Oklahoma Warriors Honor Flight

white house, for article about oklahoma warriors

On October 4, I had the honor to fly from Tulsa to Washington, D.C. as a guest of Oklahoma Warriors. It was a trip called Honor Flight. Close to 70 military veterans from Oklahoma got the chance to make the trip to our nation’s capital to see some of the war memorials that have been erected in their honor. Many of these veterans have never been before, and most say they would not have been able to afford it. Oklahoma Warriors provided the entire trip free of charge.

04:00 BUS CALL

The veterans spent the night at Hard Rock Hotel and Casino the night before, where they attended a reception dinner and a wonderful presentation honoring their heroics, with speeches and a musical performance from area high school students. Junior ROTC were there to provide a military entrance for the veterans. Hard Rock had a massive display of various military uniforms and artifacts from our nation’s wars.

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uniform displays for oklahoma warriors

I myself had never been to the war memorials in Washington, D.C. either, so for me it was an honor and a thrill of a lifetime. I am quite the World War II history buff, so it was very exciting for me personally. I am 57 years old and have never served in the military and none of my immediate family has, either. However, I do have extended family members that are veterans and have known friends that have served, so I thought of them often throughout the day.

The evening of Monday, October 3, I was invited to join a colleague of mine from Cox Media, Skyler Cooper. He was broadcasting his KRMG evening news radio show live from the Hard Rock. Skyler and I have been friends for many years but had never worked together in such a capacity, so that  in itself was a big thrill for me.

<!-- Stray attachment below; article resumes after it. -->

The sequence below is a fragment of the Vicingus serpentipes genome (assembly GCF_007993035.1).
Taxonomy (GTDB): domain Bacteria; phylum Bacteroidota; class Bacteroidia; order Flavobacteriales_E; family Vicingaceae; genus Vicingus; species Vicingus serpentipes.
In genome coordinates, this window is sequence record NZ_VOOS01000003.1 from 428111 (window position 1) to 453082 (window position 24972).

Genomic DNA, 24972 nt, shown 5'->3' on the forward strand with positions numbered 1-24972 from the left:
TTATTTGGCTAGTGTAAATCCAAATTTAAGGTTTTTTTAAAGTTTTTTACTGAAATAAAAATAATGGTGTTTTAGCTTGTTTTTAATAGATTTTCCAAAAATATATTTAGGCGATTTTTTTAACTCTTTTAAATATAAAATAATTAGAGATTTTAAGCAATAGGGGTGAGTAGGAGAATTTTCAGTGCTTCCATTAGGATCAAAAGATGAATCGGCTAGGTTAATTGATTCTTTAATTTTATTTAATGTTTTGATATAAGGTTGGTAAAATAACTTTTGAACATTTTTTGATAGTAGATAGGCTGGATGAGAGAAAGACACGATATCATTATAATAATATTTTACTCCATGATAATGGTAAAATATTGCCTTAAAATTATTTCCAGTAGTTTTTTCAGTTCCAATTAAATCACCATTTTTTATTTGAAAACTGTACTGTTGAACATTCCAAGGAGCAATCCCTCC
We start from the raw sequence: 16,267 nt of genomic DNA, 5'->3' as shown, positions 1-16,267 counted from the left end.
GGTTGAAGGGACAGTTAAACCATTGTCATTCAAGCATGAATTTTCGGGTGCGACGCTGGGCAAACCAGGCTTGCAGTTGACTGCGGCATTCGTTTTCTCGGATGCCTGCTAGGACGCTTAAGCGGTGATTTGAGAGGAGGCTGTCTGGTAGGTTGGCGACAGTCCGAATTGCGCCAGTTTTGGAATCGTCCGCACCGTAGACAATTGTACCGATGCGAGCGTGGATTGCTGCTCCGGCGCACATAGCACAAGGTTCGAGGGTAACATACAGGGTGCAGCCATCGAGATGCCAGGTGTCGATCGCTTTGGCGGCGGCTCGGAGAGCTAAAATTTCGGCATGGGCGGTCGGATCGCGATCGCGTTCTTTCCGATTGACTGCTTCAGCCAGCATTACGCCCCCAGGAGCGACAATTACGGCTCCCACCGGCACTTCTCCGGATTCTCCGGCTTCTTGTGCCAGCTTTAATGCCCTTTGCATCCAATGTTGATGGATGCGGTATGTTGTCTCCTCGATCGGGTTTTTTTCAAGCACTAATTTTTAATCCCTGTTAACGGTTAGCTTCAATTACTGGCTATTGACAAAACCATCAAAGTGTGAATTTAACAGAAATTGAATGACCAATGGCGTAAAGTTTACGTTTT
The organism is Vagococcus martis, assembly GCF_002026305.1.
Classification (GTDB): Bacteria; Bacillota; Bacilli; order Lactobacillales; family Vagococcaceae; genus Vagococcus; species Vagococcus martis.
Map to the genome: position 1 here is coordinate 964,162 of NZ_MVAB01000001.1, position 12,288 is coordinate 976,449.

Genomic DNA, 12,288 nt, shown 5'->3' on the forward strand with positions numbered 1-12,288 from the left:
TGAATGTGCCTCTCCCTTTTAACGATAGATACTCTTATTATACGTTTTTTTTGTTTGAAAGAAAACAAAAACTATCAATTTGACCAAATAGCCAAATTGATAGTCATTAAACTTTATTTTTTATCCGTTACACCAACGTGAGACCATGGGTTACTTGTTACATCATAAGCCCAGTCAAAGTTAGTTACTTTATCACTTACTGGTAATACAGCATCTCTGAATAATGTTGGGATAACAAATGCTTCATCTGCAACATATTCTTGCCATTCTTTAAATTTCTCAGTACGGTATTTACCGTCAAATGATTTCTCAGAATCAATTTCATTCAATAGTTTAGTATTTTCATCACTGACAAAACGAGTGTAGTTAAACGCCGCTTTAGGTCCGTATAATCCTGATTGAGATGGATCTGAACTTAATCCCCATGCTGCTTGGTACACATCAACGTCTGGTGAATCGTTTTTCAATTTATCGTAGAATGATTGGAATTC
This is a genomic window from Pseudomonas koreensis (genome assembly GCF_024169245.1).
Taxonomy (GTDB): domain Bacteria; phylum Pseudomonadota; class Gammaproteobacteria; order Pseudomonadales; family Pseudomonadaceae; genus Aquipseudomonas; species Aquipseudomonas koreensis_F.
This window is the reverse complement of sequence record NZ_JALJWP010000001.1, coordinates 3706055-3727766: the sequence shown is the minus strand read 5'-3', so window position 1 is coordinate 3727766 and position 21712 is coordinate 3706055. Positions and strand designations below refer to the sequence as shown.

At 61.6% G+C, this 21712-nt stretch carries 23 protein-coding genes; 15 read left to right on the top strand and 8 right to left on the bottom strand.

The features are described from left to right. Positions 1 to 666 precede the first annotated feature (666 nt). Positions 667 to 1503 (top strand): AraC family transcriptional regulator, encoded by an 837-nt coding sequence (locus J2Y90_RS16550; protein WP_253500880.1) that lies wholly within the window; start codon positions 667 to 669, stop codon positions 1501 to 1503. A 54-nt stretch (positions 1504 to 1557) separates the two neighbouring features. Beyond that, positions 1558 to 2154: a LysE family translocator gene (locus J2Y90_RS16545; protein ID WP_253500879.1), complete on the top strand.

skyler and lynn hernandez in front of the washington monument

The next morning we met back at the Hard Rock for a very early 4:00 a.m. Bus Call. We all boarded three chartered buses to head to Tulsa International complete with a full police escort. Traffic was stopped for us at every intersection and was even stopped from for us from coming onto all the highways that we traveled on from the Hard Rock to the TUL. I heard many of the veterans comments about how special that made them feel.

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One comment I heard was: “Everybody stand back for the old fart express!” 😂

Upon arriving at the airport, we departed the buses and walked easily straight through security with little-to-no security check. That is how thorough the Oklahoma Warriors were in their peroration for the whole event. They wanted these warriors to only focus about the experience they will have once getting to the war memorials. Traffic and travel hassles were not going to be a part of these brave warriors’ day.

As we passed through Tulsa International, the Oklahoma Warriors had arranged a military presentation of several troops standing by as we walk through the airport. When I first saw them, I was surprised because I had never seen a mannequin with facial hair before. They were standing so incredibly “at attention” that I did not realize until we were almost right in front of them that they were actual soldiers! Their obvious respect for the uniform and the veterans they were their to honor made the hair on my arms stand straight up. It was one of many times that day that I teared up.